The Coming Food Tax

Excise taxes violate the most basic principle of taxation–low rate, broad base–since they are purposefully levied on a narrow base and generally with the highest rate possible.  Why?  Generally to “discourage” the activity being taxed.

Take cigarettes for example.  The base is defined as one product and the tax rate, especially over the last decade or so, keeps going up, up and up i the name of “reducing smoking.”  Unfortunately, violating the principles of taxation carry a heavy price.  In the case of cigarettes it can lead to cigarette smuggling and cross-border shopping.

Now, apparently, they want to tax your food . . . I wonder what kind of unintended consequences will come of this?

Hat Tip to International Liberty

2 thoughts on “The Coming Food Tax

  1. Dan Gordon says:

    Interesting observation, Scott. I suppose the Laffer Curve may be utilized by the Rockerfeller population reduction elitists in gauging desired results. That combined with an expansion of entitlement benefits, should get us into a more manageable posture of helplessness.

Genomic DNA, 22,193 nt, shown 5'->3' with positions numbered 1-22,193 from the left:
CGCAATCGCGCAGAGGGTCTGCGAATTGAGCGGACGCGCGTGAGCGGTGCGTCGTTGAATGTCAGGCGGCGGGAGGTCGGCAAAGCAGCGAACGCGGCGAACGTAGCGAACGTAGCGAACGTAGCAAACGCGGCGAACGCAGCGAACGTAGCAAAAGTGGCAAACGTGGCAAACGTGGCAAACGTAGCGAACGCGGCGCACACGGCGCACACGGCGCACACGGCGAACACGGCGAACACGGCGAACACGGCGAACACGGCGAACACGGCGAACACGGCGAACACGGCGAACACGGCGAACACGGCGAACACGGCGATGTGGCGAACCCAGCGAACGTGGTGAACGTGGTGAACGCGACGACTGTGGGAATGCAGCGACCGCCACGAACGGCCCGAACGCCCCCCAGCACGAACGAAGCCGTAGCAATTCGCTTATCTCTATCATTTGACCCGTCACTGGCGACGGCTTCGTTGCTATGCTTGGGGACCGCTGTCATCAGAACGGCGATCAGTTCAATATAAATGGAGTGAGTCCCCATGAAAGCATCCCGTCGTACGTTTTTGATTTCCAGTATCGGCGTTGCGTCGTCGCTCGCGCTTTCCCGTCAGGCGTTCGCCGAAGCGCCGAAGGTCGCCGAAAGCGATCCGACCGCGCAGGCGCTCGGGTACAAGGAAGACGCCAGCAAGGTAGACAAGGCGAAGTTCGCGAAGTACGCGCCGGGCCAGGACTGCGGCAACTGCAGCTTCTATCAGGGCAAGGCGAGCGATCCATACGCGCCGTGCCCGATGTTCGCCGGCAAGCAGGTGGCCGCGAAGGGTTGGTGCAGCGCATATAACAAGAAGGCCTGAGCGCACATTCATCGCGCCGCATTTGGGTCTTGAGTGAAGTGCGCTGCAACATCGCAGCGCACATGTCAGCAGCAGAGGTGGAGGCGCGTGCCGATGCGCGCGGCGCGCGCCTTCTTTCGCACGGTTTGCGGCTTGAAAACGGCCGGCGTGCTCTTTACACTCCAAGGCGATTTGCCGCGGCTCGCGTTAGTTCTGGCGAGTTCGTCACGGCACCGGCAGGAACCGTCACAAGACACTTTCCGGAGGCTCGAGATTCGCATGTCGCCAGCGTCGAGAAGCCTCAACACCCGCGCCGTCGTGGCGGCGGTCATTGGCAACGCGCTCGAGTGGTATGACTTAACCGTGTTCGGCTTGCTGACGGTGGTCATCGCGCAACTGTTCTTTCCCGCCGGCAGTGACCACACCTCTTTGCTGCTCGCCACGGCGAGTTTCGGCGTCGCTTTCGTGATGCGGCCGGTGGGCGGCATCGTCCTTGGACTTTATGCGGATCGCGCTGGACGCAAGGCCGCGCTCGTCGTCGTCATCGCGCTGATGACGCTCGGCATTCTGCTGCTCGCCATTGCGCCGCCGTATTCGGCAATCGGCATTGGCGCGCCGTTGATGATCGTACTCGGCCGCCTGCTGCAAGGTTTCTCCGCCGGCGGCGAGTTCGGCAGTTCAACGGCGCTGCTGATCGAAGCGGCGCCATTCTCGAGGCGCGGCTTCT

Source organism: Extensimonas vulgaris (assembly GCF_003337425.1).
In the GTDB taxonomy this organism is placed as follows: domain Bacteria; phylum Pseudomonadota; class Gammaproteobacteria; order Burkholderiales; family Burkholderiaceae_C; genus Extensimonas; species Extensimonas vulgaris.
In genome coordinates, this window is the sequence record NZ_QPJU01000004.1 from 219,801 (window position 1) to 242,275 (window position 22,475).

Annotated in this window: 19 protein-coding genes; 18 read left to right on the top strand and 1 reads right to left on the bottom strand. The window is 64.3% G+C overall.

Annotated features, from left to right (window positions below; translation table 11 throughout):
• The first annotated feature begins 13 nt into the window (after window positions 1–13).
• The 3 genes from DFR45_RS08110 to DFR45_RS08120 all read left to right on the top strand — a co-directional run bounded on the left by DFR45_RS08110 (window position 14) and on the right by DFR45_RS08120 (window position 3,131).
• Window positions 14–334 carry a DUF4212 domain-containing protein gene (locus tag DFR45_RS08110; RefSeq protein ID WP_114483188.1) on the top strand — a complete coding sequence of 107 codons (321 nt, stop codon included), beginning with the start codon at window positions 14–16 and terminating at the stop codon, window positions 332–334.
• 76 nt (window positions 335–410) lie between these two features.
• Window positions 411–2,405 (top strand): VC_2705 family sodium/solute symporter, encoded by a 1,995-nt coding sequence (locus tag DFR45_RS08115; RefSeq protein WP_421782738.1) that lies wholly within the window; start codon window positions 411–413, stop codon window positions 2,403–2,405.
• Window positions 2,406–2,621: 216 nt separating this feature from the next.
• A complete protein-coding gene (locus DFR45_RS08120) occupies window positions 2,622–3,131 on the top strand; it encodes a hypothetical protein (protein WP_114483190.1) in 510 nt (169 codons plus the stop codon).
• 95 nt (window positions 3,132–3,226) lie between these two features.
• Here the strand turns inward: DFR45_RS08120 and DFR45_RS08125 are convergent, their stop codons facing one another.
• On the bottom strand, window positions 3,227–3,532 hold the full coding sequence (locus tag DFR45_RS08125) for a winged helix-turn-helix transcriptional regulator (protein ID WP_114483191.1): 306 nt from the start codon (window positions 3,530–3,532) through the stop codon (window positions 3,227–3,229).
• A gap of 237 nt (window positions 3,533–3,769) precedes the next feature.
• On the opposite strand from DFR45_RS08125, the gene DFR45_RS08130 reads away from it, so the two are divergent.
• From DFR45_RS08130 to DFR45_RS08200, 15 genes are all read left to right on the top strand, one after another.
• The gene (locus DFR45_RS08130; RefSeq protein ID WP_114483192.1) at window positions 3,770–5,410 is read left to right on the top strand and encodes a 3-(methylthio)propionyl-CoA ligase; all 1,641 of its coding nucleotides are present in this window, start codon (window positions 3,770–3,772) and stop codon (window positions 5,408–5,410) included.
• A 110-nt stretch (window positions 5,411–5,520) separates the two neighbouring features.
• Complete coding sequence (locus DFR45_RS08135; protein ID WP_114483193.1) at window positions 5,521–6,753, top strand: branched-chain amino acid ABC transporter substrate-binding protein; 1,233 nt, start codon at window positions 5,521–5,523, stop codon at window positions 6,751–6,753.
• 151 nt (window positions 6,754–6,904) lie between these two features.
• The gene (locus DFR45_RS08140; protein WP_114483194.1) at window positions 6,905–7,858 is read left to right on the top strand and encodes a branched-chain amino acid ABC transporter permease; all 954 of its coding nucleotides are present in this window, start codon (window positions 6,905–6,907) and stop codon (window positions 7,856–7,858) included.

2. Scott says:

    Dan, yes the anti-cigarette folks often use the reduction in cigarette taxes as proof that they are discouraging smoking. In reality, much of the drop is due to purchasing cigarettes in other locations, the black market or on the internet.

    Interestingly, in Maine cigarette tax collections increased last year–contrary to the claims of the high cigarette tax folks. The reason was simple, NH increased their cigarette tax to near parity with Maine therefore significantly reducing the incentive to buy cigarettes in NH. Mainers are staying home to buy their cigarettes hence the increase in Maine cigarette taxes. The disincentive to stop smoking, therefore, appears to be very small.

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